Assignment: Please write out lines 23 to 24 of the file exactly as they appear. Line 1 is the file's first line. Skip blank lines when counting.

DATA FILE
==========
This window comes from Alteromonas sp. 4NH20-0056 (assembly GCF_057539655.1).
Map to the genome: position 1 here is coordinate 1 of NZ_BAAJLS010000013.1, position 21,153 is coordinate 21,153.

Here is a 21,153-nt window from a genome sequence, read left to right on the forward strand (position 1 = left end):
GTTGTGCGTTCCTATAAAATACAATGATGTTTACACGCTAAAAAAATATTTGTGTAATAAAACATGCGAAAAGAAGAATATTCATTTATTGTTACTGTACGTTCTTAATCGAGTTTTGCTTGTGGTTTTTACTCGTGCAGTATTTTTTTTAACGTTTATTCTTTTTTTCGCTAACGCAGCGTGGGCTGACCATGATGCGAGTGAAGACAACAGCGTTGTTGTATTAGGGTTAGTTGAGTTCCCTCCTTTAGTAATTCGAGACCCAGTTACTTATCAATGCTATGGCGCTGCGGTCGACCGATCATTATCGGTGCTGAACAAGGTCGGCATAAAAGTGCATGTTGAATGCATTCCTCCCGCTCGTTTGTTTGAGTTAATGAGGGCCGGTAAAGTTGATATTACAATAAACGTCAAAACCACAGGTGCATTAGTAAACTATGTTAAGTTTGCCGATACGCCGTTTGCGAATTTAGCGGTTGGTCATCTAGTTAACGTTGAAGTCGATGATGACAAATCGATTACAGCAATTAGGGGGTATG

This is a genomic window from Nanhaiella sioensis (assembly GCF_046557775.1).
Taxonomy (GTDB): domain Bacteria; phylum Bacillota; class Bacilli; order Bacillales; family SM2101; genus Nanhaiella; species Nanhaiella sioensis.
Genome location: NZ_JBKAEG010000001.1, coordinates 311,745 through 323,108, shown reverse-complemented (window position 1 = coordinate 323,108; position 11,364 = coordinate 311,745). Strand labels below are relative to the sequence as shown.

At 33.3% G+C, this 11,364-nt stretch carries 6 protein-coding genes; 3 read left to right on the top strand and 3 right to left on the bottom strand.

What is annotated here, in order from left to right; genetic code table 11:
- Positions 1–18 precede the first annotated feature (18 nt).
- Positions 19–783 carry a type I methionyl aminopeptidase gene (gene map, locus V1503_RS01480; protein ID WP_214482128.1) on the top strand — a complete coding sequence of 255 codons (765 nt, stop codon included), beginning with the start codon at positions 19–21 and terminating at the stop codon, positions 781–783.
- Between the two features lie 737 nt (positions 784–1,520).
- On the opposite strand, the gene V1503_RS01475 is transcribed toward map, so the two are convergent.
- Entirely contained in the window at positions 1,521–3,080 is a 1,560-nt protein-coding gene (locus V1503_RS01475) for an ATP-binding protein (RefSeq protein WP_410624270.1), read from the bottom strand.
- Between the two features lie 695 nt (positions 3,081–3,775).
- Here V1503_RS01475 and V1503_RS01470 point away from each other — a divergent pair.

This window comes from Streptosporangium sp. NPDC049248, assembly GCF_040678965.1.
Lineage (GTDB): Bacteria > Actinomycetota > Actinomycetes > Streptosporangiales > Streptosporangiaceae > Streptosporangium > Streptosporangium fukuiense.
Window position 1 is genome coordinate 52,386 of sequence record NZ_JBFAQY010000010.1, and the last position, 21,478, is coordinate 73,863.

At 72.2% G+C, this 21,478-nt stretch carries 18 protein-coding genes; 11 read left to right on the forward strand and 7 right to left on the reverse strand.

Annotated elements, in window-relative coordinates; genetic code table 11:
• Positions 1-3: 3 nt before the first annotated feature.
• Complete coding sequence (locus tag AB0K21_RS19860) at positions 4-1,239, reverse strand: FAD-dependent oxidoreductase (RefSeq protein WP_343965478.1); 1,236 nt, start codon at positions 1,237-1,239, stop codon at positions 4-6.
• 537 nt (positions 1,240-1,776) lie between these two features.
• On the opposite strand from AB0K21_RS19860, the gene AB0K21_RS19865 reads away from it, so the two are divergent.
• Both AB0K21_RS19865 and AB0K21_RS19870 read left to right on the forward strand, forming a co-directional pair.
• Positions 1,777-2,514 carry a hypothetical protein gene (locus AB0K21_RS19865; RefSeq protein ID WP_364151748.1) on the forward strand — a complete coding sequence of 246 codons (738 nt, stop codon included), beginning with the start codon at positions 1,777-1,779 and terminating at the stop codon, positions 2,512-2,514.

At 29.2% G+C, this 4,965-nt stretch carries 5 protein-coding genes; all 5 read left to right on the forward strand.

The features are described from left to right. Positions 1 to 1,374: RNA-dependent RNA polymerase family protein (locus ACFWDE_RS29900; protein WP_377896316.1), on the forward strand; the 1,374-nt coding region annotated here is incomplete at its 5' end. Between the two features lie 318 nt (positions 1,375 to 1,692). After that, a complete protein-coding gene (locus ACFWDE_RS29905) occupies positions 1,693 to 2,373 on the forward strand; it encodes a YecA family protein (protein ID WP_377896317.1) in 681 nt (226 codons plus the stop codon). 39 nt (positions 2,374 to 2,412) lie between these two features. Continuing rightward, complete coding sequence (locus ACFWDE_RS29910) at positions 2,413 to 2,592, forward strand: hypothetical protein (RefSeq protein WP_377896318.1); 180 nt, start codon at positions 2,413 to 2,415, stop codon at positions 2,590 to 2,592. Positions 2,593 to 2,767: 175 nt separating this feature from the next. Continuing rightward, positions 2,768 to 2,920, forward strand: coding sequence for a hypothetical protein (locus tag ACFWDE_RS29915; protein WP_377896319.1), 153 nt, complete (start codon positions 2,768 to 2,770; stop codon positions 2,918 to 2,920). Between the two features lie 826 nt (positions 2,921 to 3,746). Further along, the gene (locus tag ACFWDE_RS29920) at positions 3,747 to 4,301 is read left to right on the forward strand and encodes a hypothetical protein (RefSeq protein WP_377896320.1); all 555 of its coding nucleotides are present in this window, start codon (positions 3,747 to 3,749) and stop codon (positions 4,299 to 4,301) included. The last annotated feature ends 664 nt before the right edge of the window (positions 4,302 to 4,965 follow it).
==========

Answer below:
• Complete coding sequence (locus tag AB0K21_RS19860) at positions 4-1,239, reverse strand: FAD-dependent oxidoreductase (RefSeq protein WP_343965478.1); 1,236 nt, start codon at positions 1,237-1,239, stop codon at positions 4-6.
• 537 nt (positions 1,240-1,776) lie between these two features.